Saturday, October 08, 2005

Right On, Bob!

A classic Christgau incoherent column in the Voice this week. Somehow he tries to tie in seeing hardcore matinees at CBGBs with seeing his brother-in-law play trumpet with free clinics with Hurricane Katrina with, well, just throw anything in there, it'll work.

In other words, he's back to his incoherent, pre-Alzheimer's, post-colostomy bag form. Here he talks about N.O., um and CBGBs.
But that doesn't mean I'm about to hold my tongue while profiteers transform it into what one canny survivor calls "Six Flags Bourbon Street." As of 1995, the place was an advertisement for nostalgia like none I've encountered on this continent. Even the French Quarter was a mixed-use neighborhood with decaying housing stock and a low-income component, and—though I never glimpsed the projects that generated N.O. Bounce, at once the most brutal and sprightly of gangsta variants—the entire city felt mutually supportive in a way that jibed with oft-told tales of generation-spanning Mardi Gras krewes. Even if David Remnick hadn't reported that many evacuees are so embittered and disempowered they expect never to return, I wouldn't believe that kind of social infrastructure could be re-created, especially with its physical correlative rotted away. Nevertheless, I reserve the right to shed a tear when it isn't. New Orleans offers clear proof of how enlivening the presence of history can be. Soon, CBGB would too.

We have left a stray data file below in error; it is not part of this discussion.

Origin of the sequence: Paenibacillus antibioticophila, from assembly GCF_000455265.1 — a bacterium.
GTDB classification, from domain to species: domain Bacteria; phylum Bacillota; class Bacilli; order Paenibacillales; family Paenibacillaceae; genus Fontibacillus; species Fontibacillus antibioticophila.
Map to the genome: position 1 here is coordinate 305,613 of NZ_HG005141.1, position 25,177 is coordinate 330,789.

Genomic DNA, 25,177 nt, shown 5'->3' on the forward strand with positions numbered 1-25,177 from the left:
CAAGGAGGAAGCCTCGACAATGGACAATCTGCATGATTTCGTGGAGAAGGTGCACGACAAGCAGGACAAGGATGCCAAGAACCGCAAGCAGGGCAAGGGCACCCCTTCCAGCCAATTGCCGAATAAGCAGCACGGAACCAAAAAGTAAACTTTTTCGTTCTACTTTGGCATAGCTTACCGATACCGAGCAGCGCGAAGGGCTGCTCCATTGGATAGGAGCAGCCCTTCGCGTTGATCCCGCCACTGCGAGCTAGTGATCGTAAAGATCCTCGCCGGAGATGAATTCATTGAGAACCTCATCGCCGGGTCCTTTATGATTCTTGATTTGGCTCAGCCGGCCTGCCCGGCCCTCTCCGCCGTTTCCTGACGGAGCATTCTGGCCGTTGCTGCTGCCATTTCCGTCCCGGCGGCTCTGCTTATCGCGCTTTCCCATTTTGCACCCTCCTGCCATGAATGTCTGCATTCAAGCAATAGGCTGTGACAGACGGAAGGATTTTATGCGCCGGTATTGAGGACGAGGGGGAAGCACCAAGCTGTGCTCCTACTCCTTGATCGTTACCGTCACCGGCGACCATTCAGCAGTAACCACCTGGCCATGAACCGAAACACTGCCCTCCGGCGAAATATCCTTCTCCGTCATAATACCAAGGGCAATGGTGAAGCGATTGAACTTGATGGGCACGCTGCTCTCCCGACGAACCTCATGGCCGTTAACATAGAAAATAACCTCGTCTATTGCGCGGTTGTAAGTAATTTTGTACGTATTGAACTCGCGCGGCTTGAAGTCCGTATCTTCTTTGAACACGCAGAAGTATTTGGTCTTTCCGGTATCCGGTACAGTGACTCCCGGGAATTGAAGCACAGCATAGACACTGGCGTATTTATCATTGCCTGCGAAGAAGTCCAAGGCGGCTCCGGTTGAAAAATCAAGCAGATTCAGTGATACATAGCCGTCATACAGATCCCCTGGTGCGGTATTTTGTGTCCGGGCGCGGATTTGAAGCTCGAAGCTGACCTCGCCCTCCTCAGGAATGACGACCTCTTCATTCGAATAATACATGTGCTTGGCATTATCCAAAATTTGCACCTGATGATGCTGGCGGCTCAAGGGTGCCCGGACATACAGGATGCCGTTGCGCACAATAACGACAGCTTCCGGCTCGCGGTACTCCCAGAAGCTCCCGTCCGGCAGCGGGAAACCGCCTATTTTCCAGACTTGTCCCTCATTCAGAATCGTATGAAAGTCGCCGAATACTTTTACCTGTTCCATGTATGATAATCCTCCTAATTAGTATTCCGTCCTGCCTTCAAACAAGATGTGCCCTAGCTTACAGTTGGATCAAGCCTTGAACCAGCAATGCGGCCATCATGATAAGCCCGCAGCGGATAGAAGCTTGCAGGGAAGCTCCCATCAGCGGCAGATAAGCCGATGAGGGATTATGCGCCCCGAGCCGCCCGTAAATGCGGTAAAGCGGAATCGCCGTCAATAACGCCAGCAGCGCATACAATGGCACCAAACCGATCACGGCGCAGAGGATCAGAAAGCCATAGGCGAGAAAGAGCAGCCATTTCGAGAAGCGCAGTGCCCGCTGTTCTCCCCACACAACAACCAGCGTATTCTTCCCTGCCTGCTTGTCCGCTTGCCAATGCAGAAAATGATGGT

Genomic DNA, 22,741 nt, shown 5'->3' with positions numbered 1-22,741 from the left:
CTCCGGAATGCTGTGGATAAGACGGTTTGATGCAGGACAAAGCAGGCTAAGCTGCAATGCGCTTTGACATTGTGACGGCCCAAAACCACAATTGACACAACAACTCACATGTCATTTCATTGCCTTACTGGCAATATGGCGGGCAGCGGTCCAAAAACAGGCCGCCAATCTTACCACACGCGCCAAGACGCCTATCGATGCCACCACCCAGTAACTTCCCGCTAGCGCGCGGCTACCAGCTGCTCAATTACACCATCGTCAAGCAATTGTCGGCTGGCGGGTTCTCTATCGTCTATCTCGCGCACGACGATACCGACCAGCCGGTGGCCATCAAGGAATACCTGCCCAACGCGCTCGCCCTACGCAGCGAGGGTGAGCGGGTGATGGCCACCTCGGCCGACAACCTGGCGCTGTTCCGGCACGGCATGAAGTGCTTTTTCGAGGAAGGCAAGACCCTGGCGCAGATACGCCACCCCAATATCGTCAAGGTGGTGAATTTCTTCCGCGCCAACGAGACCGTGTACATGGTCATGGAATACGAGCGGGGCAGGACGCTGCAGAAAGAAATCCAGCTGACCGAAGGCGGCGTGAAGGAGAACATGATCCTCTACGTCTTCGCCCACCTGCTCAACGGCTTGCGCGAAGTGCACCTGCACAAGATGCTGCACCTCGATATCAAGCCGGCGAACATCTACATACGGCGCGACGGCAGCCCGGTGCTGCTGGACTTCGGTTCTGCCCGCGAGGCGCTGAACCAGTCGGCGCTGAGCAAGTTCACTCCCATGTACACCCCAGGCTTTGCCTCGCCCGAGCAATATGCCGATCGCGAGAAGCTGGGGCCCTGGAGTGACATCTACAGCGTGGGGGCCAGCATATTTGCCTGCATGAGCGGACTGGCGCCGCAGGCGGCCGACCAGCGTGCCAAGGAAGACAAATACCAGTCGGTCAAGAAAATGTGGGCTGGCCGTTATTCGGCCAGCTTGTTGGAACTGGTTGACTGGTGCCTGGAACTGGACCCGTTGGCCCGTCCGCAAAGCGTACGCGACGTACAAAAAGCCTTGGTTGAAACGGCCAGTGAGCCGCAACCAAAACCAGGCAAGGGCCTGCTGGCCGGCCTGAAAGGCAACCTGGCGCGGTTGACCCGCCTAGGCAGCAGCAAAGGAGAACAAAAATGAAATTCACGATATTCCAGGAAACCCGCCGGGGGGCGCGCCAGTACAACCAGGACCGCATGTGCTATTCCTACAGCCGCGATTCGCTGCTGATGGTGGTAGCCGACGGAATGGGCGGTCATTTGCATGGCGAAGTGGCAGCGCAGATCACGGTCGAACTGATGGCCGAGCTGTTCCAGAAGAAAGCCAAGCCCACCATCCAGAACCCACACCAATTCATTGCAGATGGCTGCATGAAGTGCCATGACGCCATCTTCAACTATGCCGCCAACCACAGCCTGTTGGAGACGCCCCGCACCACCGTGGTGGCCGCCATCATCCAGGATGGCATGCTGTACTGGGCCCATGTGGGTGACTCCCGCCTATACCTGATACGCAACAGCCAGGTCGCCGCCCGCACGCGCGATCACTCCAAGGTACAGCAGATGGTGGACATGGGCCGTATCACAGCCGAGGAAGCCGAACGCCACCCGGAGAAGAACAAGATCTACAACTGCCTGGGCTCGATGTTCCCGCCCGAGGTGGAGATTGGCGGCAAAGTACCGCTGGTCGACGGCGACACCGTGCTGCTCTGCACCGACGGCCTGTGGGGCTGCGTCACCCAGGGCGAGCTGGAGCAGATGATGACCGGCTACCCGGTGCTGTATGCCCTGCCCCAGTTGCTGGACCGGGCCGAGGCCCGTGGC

After a few paragraphs like this he decides to end it:
Making your own history is important work. It's a trip to hear your brother-in-law pour his heart into a solo. And when the clinic doctor talked about providing services to any musician great or small, I said right on sister.


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